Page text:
Silver stain for bone mineral was strongly positive in wild‐type and ClC‐3 cells. At high power, gaps in the mineral were observed consistent with bodies of cells becoming osteocytes that are incorporated in the mineralized matrix (Fig. 4C, left and middle panels). In Clcn3−/−, ClC‐5 shRNA cells, no significant mineral as deposited. There were minor amounts of linear labeling at high power, in the morphology associated with the cell surface. We conclude that this most likely reflects that, in the presence of the glycerol‐2‐phosphate substrate at high concentration (10 mmol/L), some calcium–phosphate precipitate occurs outside of cellular mineral transport, similar to calcification of hypertrophic cartilage. Overall mineral deposition in wild‐type and Clcn3−/− cells was essentially the same at 2 weeks, notwithstanding the profound difference in the pattern of mineralized matrix. The Clcn3−/−, ClC‐5 shRNA cells made no significant mineral. Following the mineralization in Clcn3−/− cells for an additional week extended the mineral deposition to a sheet‐like morphology with windows (Fig. 4E), and it was clear that the fine patterning boundaries for bone formation were defined before mineralization was complete (arrows, Fig. 4E).
A keyword search for idiopathic osteoporosis in the database Medline returns 800 reports that include a smattering of incomplete tubular acidosis and calcium wasting hypotheses, but in most cases have no rationale for the finding of osteoporosis. There is a clear problem with osteoporosis not fitting known categories of matrix defects. This likely reflects the existence of many mineral transport defects that, if not lethal, have mild or moderate phenotypes. Since humans are long‐lived, defects accumulate with time to produce skeletal fragility, and cases may have multifactorial causes.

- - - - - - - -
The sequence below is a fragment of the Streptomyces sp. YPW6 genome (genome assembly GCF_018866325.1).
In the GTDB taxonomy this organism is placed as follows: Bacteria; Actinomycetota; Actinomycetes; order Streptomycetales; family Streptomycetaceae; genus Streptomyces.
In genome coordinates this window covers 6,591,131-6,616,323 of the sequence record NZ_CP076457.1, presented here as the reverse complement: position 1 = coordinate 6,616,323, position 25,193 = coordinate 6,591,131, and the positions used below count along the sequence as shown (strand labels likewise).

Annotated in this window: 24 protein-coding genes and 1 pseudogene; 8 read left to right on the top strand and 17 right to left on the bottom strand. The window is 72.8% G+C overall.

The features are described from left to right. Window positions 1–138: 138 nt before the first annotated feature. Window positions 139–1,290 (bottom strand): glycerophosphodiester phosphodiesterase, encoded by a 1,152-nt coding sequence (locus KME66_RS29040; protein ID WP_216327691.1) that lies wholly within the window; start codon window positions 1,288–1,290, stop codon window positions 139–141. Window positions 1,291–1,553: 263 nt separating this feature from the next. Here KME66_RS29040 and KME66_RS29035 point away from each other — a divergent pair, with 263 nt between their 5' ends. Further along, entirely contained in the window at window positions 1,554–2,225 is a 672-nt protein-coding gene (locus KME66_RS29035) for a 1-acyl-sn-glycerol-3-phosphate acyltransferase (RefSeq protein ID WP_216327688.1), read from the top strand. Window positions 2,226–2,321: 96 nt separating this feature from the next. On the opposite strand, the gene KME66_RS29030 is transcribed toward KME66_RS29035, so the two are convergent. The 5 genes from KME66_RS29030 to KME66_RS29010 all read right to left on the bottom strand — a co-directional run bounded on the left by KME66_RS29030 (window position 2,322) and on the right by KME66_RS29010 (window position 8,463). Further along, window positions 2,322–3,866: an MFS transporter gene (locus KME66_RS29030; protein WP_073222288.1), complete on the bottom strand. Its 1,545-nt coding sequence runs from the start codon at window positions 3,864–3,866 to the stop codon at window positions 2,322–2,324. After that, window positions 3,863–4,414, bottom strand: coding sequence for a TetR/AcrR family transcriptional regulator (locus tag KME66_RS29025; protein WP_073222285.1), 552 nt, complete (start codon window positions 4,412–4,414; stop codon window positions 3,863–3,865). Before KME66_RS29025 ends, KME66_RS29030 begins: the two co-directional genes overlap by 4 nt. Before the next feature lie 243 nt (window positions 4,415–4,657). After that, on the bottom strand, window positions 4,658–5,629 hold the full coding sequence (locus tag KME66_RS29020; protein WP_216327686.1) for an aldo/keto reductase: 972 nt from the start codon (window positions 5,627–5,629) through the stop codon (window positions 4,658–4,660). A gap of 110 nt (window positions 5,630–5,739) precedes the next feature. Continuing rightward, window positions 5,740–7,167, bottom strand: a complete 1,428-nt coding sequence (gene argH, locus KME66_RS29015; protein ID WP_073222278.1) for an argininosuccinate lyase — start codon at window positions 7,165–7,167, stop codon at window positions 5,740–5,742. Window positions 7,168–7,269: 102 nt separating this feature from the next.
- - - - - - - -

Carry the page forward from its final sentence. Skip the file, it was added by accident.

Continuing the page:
In an attempt to “close the loop” regarding one major incomplete system, acid elimination to drive mineralization to completion (Blair et al. 2011), we produced conclusive data that without ClC‐3 and ClC‐5, osteoblasts cannot mineralize in vitro. It is likely that for further in vivo studies, cell‐specific knockouts may be required; mutations of Clcn5 cause Dent's disease (Silva et al. 2003) and constitutive Clcn3/Clcn5 double knockout animals might be lethal if the expected severe skeletal mineralization defect occurs.